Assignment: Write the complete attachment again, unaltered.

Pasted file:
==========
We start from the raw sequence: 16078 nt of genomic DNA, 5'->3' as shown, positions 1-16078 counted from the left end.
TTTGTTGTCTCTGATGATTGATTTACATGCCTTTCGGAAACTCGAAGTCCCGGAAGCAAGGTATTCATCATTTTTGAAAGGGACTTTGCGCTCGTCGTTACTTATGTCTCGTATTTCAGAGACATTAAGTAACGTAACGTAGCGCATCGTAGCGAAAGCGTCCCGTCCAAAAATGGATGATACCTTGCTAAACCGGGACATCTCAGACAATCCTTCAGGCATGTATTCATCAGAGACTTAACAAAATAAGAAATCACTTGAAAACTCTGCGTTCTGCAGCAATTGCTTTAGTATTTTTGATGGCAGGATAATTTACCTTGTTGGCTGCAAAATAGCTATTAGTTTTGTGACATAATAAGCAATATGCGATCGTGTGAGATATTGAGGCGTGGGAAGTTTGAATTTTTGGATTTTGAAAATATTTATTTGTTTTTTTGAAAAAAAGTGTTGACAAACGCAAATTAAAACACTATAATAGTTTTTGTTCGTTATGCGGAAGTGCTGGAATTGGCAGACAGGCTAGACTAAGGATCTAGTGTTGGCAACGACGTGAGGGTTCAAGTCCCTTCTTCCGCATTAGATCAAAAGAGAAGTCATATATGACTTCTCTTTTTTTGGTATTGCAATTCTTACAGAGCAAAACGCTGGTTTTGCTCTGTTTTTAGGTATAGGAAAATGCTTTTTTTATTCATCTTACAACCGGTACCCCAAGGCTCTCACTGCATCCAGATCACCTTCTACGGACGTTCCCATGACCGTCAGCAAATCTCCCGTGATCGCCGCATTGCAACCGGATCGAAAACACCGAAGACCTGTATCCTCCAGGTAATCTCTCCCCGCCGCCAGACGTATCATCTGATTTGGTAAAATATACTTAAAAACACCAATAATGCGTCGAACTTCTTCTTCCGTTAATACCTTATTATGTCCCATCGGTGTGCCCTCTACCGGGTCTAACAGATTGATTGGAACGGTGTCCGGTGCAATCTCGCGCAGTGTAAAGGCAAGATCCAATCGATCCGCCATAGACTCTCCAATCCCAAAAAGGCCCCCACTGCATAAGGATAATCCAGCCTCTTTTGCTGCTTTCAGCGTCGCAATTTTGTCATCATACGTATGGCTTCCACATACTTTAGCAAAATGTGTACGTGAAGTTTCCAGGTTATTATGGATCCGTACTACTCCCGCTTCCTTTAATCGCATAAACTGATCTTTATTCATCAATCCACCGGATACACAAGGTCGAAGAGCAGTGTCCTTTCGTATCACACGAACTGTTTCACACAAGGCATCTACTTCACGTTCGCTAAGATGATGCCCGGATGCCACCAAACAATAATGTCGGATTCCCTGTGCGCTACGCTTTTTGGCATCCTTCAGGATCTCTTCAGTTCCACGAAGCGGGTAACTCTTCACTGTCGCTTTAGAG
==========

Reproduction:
We start from the raw sequence: 16078 nt of genomic DNA, 5'->3' as shown, positions 1-16078 counted from the left end.
TTTGTTGTCTCTGATGATTGATTTACATGCCTTTCGGAAACTCGAAGTCCCGGAAGCAAGGTATTCATCATTTTTGAAAGGGACTTTGCGCTCGTCGTTACTTATGTCTCGTATTTCAGAGACATTAAGTAACGTAACGTAGCGCATCGTAGCGAAAGCGTCCCGTCCAAAAATGGATGATACCTTGCTAAACCGGGACATCTCAGACAATCCTTCAGGCATGTATTCATCAGAGACTTAACAAAATAAGAAATCACTTGAAAACTCTGCGTTCTGCAGCAATTGCTTTAGTATTTTTGATGGCAGGATAATTTACCTTGTTGGCTGCAAAATAGCTATTAGTTTTGTGACATAATAAGCAATATGCGATCGTGTGAGATATTGAGGCGTGGGAAGTTTGAATTTTTGGATTTTGAAAATATTTATTTGTTTTTTTGAAAAAAAGTGTTGACAAACGCAAATTAAAACACTATAATAGTTTTTGTTCGTTATGCGGAAGTGCTGGAATTGGCAGACAGGCTAGACTAAGGATCTAGTGTTGGCAACGACGTGAGGGTTCAAGTCCCTTCTTCCGCATTAGATCAAAAGAGAAGTCATATATGACTTCTCTTTTTTTGGTATTGCAATTCTTACAGAGCAAAACGCTGGTTTTGCTCTGTTTTTAGGTATAGGAAAATGCTTTTTTTATTCATCTTACAACCGGTACCCCAAGGCTCTCACTGCATCCAGATCACCTTCTACGGACGTTCCCATGACCGTCAGCAAATCTCCCGTGATCGCCGCATTGCAACCGGATCGAAAACACCGAAGACCTGTATCCTCCAGGTAATCTCTCCCCGCCGCCAGACGTATCATCTGATTTGGTAAAATATACTTAAAAACACCAATAATGCGTCGAACTTCTTCTTCCGTTAATACCTTATTATGTCCCATCGGTGTGCCCTCTACCGGGTCTAACAGATTGATTGGAACGGTGTCCGGTGCAATCTCGCGCAGTGTAAAGGCAAGATCCAATCGATCCGCCATAGACTCTCCAATCCCAAAAAGGCCCCCACTGCATAAGGATAATCCAGCCTCTTTTGCTGCTTTCAGCGTCGCAATTTTGTCATCATACGTATGGCTTCCACATACTTTAGCAAAATGTGTACGTGAAGTTTCCAGGTTATTATGGATCCGTACTACTCCCGCTTCCTTTAATCGCATAAACTGATCTTTATTCATCAATCCACCGGATACACAAGGTCGAAGAGCAGTGTCCTTTCGTATCACACGAACTGTTTCACACAAGGCATCTACTTCACGTTCGCTAAGATGATGCCCGGATGCCACCAAACAATAATGTCGGATTCCCTGTGCGCTACGCTTTTTGGCATCCTTCAGGATCTCTTCAGTTCCACGAAGCGGGTAACTCTTCACTGTCGCTTTAGAG